The humble veggie burger, oft maligned by carnivores, loved by vegetarians… it’s a burger but not a burger. For vegetarians (myself among them) who miss some of the trappings of “real” burgers, but not the meat itself, veggie burgers are a staple. I am always searching for the new and different — anything but those packaged Gardenburgers. So I set out to find what our town has to offer in way of homemade veggie burgers. Here are the best I’ve found.
140 Shoppers Lane, Pasadena, 626.440.1008, thecounterburger.com
Big and delicious yet not terribly heavy, this burger is made of nine vegetables, brown rice and panko (crunchy Japanese breadcrumbs). It isn’t truly burger-like, because it is soft, verging on mushy. But what it lacks in texture it makes up for in flavor. Topping and sauce possibilities are endless (at least 60!) and include black olives, grilled onions, dried cranberries, sautéed mushrooms and many, many more. The “Fifty-Fifty” — an order of your choice of two of either sweet potato fries, regular fries or onion strings — is great for those who aren’t too calorie conscious. The Counter, for those of you who haven’t been, is a new branch of a local chain burger-counter-cum-pop-culture emporium, with colorful skateboards and paintings of sneakers on the wall. It’s packed with kids, especially at 6 p.m. on a Friday when I last went. One-third-pound burger and four toppings, $8.50 (premium toppings are extra).
320 S. Arroyo Pkwy., Pasadena, 626.577.6086, Houstons.com
With its dark wood, full bar and deep booths, Houston’s is definitely the fanciest – and most expensive – venue in town for a veggie burger. Its huge burger definitely has a char-broiled taste and is nice and crunchy on the outside, with a sweet and savory taste. Made with brown rice, black beans, oat bran and sweet soy, the burger also has melted jack cheese and is topped with – very fresh! – lettuce, tomatoes and onions. Sides include couscous, cole slaw, fries or a seasonal vegetable. I went for the broccoli but I ate some of my husband’s thin fries – they had just the right amount of crunch. $14.
La Grande Orange
260 S. Raymond Ave., Pasadena, 626.356.4444, lagrandeorange.com
It’s great to see new mainstream restaurants like this one, in the historic Del Mar Station (circa 1935), offering veggie burgers. I love the bright airiness of the space and the fact that this is a “nice” restaurant that also caters to families. Made with grains, nuts and seeds, the dense Shrangri-La vegetarian burger has a nutty flavor and comes on a homemade English muffin (the best choice) or toasted bun. Thousand Island dressing, tomato and onion are the accoutrements, and I got mine with cole slaw – which was fresh and not too mayonnaise-y. This burger is messy (I ended up using a fork and knife) and so hearty that I was still full many hours later. $12.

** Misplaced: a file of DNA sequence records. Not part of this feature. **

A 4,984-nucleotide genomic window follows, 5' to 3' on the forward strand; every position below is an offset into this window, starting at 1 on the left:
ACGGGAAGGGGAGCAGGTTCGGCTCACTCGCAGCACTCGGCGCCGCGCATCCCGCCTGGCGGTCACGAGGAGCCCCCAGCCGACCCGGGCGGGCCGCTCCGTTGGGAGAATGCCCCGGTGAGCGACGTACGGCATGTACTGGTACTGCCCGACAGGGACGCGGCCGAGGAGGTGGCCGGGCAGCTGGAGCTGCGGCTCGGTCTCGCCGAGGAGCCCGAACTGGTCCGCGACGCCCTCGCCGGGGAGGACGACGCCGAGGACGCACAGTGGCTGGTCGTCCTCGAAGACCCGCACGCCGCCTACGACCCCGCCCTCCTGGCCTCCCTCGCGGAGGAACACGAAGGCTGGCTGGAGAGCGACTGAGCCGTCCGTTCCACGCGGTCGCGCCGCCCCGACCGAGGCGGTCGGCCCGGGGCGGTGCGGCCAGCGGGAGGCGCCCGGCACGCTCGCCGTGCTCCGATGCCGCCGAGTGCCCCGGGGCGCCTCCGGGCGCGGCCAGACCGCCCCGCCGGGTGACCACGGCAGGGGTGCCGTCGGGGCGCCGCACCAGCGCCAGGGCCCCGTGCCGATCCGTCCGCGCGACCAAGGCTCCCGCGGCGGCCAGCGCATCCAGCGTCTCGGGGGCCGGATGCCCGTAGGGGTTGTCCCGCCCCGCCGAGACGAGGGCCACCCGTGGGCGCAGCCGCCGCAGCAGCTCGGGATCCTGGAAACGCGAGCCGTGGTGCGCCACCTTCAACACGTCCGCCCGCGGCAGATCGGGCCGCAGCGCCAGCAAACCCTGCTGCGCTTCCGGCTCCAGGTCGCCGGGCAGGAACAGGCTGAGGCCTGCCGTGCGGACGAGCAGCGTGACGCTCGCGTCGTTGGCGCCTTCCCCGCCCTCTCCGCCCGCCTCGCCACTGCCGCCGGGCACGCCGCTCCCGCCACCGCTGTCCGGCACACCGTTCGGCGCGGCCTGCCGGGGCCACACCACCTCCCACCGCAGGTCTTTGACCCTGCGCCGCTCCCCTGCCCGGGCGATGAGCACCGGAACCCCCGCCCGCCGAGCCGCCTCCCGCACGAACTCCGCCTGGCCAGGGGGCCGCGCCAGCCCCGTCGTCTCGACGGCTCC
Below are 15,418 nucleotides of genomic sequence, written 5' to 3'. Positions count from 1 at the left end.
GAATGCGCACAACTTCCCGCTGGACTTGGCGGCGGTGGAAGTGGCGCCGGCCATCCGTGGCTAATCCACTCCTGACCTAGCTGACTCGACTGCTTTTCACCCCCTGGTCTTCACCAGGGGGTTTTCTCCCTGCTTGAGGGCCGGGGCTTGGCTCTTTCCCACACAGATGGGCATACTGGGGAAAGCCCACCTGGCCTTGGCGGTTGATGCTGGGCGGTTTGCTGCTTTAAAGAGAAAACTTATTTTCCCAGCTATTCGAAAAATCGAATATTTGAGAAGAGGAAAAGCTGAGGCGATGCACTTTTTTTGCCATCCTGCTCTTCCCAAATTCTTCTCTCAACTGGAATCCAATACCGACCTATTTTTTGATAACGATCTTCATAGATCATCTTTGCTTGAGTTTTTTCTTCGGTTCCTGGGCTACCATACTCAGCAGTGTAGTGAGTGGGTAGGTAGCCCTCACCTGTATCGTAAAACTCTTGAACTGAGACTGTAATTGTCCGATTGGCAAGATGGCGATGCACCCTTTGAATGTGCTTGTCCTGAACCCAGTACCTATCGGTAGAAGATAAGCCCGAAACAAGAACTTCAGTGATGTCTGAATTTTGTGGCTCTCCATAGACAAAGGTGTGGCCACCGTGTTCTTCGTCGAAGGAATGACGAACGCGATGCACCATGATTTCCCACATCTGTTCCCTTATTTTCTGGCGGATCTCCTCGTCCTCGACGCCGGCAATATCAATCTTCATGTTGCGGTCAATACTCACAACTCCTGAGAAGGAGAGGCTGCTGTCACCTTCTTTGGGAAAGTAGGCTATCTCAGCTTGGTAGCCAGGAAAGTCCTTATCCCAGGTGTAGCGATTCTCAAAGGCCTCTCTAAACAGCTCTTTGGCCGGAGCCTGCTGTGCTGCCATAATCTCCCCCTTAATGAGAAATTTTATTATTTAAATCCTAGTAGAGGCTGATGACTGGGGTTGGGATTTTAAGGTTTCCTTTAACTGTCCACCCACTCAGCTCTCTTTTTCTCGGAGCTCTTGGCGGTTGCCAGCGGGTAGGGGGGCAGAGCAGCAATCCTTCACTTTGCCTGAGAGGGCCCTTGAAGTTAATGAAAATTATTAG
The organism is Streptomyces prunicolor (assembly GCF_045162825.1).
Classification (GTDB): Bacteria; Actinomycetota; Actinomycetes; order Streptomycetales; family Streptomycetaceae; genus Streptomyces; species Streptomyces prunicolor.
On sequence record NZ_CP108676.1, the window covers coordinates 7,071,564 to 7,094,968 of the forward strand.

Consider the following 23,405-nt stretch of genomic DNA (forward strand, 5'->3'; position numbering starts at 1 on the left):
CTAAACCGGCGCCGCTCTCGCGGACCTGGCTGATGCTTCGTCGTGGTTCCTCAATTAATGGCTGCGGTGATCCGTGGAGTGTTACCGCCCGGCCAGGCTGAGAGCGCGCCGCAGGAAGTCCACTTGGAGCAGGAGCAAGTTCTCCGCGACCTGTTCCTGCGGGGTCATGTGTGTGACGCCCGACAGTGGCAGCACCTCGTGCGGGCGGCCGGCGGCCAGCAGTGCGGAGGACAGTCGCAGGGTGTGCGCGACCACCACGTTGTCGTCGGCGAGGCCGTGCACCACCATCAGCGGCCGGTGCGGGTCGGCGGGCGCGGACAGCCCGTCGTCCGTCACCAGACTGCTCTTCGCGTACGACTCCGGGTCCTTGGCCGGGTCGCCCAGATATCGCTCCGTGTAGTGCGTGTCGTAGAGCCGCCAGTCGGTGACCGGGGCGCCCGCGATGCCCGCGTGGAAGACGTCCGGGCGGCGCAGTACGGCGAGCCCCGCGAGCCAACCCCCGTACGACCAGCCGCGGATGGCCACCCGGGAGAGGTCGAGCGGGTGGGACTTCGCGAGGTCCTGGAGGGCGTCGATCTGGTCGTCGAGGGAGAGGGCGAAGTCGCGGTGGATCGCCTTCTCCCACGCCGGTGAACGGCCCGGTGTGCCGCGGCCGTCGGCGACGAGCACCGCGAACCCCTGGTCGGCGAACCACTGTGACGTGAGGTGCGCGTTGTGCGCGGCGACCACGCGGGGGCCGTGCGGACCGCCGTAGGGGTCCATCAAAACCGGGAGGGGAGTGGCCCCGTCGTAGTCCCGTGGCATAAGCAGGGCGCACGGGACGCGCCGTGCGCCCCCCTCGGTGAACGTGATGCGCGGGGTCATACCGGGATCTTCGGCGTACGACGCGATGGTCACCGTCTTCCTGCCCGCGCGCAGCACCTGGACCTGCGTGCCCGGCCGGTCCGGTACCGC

633 S. Arroyo Pkwy., Pasadena, 626.578.9017, my-vegan.com
About a year ago, my teenager and her friends found this order-at-the-counter café in a mini-mall so generic you’d never notice it. Sparsely decorated but clean and comfortable, My Vegan has a large menu with a number of meat-free burgers: bacon burger, lentil burger, lentil burger, pepper steak burger. We return for the Near burger — grilled soy with homemade sauce — which has a texture that is more like slices of meat than a patty. That aside, I must say it comes the closest to my memory of meat as anything I have tasted in my 30 years as a vegetarian. It is heaven, and so is the fresh sesame seed bun that it comes on. An added perk: They deliver. $5.95.
2005 Colorado Blvd., Eagle Rock, 323.255.oink, theoinkster.com
I had a little help from my friends on this one. Emily Bates and Leonie Turlington, high school juniors – who better to judge burgers! – rave about the Oinkster’s patties, which look like a thinner version of a Gardenburger. Made with lots of vegetables, including corn, carrots and onions, as well as sunflower seeds, is rich, mild and not too dry. It comes on a white bun with lettuce, tomato, pickle and homemade Thousand Island dressing. The two also say this order-at-the-counter place has the best fries in town – hand-cut, thicker, twice-fried and buttery tasting. But true vegetarian take note: They are not vegetarian. The first fry is in oil, second in beef fat. So if you don’t want the beef fat, ask for the veggie fries, which skip the second step. Expect a crowd at peak times, but there’s always enough seating. We love the Oinkster’s motto: “Slow fast food.” The burger is $5.25, and it’s $8.25 for a burger, fries and drink combo.
Orean’s the Health Express
817 N. Lake Ave., Pasadena, 626.794.0871, oreanshealthexpress.com
This fast-food vegetarian restaurant is unique to the area, if not the whole country. It is a totally vegetarian takeout and drive-through (although there are some outside tables if you want to eat there). Orean’s specializes in meatless, sugarless, non-dairy items without chemical additives. The Orean burger, its basic and my favorite, is made with three kinds of brown rice and spices, plain and simple. It has a barbecue sauce and comes with lettuce, tomato, pickles and onion. This burger has a great crunchy quality and an excellent burger-like taste and is spicy, but not too. The Orean Salad Burger is more complex, with fresh-cut garden vegetables, sunflower seeds and black beans. $5.79 for either burger.